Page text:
The "proof" relies on the binary-search tree property and on the definition and correctness of the "insertion" and "successor" functions of a BST.

You start with the definition of a successor of a node $y$ in a BST:

  1. If a node $y$ has a right subtree, then the successor of $y$, call it $z$, is the minimum node of that right subtree

  2. Otherwise, it is the first ancestor of $y$, lets call it $z$, such that $y$ falls in the left subtree of $z$.

  3. If $z$ is not found in the previous two points, then $z$ does not exist, which implies that $y$ is the greatest element in the BST.

However, we also need to look at the pseudocode of the insertion function.

function insertion(T, x):
    // T is the binary-search tree
    // x is the element which needs to inserted in T
    if is_empty(T):
        T.root = x
    else:
        c = T.root  // c is the current node.
        p = c.parent  // p is the parent of c

        while is_not_null(c):
            p = c
            if x < c:
                c = c.left
            else:
                c = c.right
        if x < p:
            p.left = x
        else:
            p.right = x
        x.parent = p

Since, in your case, we know that $T$ is not empty, then the else block will be always executed in any run of the insertion algorithm. In the while loop, we go down the tree, until we find a node that is null (and c represents this null node). However, note that we keep track of the parent of that null node c, i.e. p. We know that p is going to be the parent of x, but we still do not know if x needs to be the left or right child of p, given that x could either be respectively smaller or greater than p. Once that is determined, using the if-else block after the while loop, we can also set the parent of x to be p.

I will not prove that this insertion algorithm is correct, that is, it maintains the BST property. We assume it is correct. Here's the "proof" then.

We know that $Y$ does not have a right child, but it has a successor. Therefore, the successor must be the first ancestor of $Y$, call it $Z$, such that $Y$ falls in the left subtree of $Z$. We know that $Z$ exists (by assumption). If you insert $X$ in the binary-search tree $T$, such that $Y < X < Z$, then $X$ will be the next successor of $Y$ (by definition).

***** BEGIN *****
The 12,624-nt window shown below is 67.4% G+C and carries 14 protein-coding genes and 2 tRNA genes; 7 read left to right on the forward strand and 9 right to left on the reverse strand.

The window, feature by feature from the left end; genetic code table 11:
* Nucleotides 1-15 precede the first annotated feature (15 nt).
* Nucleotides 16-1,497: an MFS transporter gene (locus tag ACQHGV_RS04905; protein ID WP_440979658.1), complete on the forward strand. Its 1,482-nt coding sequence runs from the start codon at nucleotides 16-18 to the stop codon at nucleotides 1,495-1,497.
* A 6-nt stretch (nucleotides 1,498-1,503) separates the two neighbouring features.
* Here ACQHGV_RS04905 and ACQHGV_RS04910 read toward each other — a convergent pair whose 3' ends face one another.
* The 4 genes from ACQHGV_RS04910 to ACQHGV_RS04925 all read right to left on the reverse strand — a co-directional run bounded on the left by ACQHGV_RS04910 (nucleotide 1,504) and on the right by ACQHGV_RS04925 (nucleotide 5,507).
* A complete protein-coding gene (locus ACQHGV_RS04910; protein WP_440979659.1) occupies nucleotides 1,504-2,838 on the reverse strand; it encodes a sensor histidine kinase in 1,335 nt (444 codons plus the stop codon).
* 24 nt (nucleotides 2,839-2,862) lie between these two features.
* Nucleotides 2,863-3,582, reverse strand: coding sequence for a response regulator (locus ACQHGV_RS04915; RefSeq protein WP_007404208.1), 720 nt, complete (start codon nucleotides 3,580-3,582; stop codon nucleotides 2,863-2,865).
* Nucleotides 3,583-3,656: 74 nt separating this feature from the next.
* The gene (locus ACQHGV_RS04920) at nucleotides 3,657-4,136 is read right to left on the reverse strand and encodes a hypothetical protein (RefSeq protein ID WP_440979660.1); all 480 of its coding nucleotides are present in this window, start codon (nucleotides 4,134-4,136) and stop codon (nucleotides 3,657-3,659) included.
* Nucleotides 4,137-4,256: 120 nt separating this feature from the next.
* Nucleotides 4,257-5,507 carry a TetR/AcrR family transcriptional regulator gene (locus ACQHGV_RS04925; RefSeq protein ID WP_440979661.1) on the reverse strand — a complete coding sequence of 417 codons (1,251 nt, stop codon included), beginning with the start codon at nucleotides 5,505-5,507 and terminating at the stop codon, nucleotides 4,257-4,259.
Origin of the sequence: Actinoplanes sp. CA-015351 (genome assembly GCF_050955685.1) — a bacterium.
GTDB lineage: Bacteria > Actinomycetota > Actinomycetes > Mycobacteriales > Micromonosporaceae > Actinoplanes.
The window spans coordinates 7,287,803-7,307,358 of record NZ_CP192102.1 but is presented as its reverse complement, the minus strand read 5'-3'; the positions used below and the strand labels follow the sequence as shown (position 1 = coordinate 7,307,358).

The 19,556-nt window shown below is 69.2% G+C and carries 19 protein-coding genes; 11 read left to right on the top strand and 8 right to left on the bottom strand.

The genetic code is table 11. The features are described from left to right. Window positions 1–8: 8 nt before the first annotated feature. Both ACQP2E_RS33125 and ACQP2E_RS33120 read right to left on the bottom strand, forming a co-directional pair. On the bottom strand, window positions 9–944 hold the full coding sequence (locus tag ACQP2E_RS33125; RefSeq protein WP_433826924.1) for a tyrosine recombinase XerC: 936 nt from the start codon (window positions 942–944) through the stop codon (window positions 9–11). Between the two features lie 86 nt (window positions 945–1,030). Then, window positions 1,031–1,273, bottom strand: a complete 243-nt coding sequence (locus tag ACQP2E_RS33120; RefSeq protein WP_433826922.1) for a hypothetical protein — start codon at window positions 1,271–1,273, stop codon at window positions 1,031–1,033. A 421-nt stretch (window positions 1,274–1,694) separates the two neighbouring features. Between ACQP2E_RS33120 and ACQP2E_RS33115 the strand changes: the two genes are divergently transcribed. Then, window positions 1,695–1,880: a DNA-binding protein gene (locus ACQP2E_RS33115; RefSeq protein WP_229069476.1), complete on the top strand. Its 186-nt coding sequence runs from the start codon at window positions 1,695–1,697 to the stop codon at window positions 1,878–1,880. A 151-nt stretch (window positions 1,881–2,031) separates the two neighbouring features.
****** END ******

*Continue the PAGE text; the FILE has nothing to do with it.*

Given that $Y < X < Z$, at some point during the insertion algorithm, the condition x < c is false (because $X > Y$), where c is $Y$ and x is $X$. This must be true because there is no node between $Y$ and $X$ in the tree. Hence, in that case, $X$ will consequently be inserted in the tree as $Y$'s right child.

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Let S be the successor of Y and Z be the parent of Y. In a BST, successor of Y will be the node that comes right after Y in our tree's pre-order traversal (I hope you can figure that out!).

There are 2 cases:-

1)If Y is the left child of Z, then Z will be successor of Y (since Y doesn't have any right child).

2) Similarly, if Y is the right child of Z, then W will be successor of Y (where I call W to be the parent to Z). W and Z will exist since you said that a successor for Y is present in the tree.

For case 1 (Z is successor), you'll come upto Z, which is more than X. You'll then go to Y, which is less than X and end up inserting X as Y's right child.

For case 2 (W is successor), it will be Somewhere-> W-> Z-> Y-> (insert). Note that we'll go right from Z to Y because $Z<Y<X$.

Hope it helps!